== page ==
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Published: September 17th 2008
So we applied at over 100 vineyards, or chateaux, figuring we'd find work right away. However, it turned out we were about a week late for the whites picking season and a week early for the reds, so most people replied that their 'equipe' was already complete.
We wanted to wait one more day (Tuesday) just in case an offer came through and this is where the great trek for a bed began! The hotel we were at was full for that night, so we tried the one next door, and the one down the street, and the one around the block, the one near the train station ... (you get the idea). We came to the conclusion that we needed to get out of the big city to find a cheap hotel to wait in the area.
Our train left for Perigeaux (1 hour outside Bordeaux) at about 4:00 but was delayed 10 min from Perigeaux for some unknown mechanical reason. After the 1.5 hour delay we got into Perigeaux at 6:30. We were overjoyed with happiness as we saw the street outside the train station lined with cheap hotels. This joy quickly disappeared as we realised everyone one of them was either full or shutdown. We started hiking around the town trying every place, our bodies aching (especially mine due to yet another cold).
Randomly a young medical student and his girlfriend were driving by and thought we might need a lift. These guys showed us another hotel which was full and then started driving us around the outskirts of town in search of a couple hotels the guy knew about. He even phoned his med school buddy to see if we could shack up in one of the hospital rooms for students and staff, but the only one left was for the on-call doctor. So they dropped us off at a complex of hotels about 5km out of the city and we thought we were sorted.
Well, predictably, we were turned around at all those places too! We even asked if we could just pitch our tent in the hotel gardens but they weren't too keen on that. We eventually turned to plan E which was go eat at McDonald's before taking a taxi back to the train station in the old town and get out of this crazy vacancy vortex town.
On the way to McDonald's, another person stopped to ask us if we needed a ride. After talking some mixed french-english with this sweet old lady, she said she would take us to the train station as she was heading that way. While in the car and conversing with this lady, she decided that we must stay with her for the night. We didn't want to impose but she insisted. She lived in a duplex with her mom on the top floor and wanted to give us the whole bottom floor while she slept upstairs with her mom. It was all such a whirlwind as we were expecting to take an all-night train to somewhere in France that night.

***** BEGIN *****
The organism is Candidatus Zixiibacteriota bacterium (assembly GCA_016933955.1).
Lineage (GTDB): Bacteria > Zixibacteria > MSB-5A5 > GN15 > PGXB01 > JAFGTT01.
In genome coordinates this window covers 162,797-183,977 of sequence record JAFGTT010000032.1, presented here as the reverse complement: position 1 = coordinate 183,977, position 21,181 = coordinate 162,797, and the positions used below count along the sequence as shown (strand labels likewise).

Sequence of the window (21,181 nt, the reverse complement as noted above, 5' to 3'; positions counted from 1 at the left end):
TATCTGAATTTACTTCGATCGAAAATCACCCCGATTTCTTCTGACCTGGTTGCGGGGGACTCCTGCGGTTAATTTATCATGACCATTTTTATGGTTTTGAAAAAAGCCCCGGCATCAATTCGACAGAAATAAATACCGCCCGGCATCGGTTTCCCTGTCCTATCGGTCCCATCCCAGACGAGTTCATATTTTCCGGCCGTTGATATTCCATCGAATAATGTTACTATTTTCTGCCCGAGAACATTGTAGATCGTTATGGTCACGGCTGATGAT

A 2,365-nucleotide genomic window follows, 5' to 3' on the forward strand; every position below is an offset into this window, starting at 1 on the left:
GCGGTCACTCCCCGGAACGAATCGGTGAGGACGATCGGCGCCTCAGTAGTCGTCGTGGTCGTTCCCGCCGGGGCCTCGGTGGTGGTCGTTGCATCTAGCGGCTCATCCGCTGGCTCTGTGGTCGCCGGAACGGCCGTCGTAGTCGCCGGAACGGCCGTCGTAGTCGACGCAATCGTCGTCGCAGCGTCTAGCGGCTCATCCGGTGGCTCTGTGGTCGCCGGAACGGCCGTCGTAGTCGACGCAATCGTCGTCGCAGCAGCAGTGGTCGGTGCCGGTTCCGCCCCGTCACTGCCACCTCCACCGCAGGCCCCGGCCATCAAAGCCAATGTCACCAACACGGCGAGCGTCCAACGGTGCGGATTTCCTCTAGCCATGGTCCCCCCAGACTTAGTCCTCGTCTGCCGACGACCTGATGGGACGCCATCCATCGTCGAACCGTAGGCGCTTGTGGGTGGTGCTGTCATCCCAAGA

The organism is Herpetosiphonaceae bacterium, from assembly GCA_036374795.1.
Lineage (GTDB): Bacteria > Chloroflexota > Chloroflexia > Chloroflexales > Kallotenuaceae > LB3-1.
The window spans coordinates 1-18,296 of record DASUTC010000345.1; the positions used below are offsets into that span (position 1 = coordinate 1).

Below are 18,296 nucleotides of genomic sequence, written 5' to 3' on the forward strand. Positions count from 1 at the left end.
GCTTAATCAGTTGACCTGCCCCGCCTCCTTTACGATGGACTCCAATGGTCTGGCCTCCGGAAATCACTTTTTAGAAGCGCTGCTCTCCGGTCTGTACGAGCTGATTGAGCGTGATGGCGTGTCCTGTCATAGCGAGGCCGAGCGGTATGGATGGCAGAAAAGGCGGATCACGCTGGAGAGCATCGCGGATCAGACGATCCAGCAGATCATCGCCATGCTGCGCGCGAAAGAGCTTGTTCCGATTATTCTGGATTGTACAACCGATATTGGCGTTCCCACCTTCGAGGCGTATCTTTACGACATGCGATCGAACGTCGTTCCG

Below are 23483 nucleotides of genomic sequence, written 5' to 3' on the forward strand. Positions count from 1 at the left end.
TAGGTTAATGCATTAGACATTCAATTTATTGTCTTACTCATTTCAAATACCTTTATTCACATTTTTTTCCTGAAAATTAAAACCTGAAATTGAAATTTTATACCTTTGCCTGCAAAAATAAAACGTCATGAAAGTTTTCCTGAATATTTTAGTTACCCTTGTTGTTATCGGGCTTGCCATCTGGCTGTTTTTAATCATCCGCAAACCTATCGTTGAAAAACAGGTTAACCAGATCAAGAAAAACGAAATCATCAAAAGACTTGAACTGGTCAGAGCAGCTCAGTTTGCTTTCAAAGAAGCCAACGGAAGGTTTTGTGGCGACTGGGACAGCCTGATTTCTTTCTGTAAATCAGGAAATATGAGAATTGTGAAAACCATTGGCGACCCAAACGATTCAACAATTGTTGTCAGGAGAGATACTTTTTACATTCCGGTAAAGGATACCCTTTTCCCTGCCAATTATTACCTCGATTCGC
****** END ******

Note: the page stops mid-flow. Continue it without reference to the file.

So there we were in her living room, and I couldn't believe the absurdity of her kindness as she was saying that she was a banker and was not interested in stealing any of our belongings as she was literally taking her house key off the keychain so we could walk into town and get some dinner in the night. What an amazing lady! We stayed in that night and ate some canned food she didn't want anymore. As she retired to bed upstairs, we washed all of her dishes and cleaned her kitchen as best we could, before hitting the sack with freshly line-dried linens. We fell asleep thinking about our roller-coaster of a day.
The next morning she had written a note saying that we could stay another night if we wanted to see the sights in Perigeaux but we insisted that we move on. She gave us her address and told us to mail her when we got back to Canada and even gave us a Perigeaux calendar before driving us to the train station on the way to work. Now we can tell this story to anybody that says the french are rude, self-important prats.
Tonight we're taking an all-night train to Marseille and giving up on the idea of work for now.
Talk to you soon,
Alex and Jay
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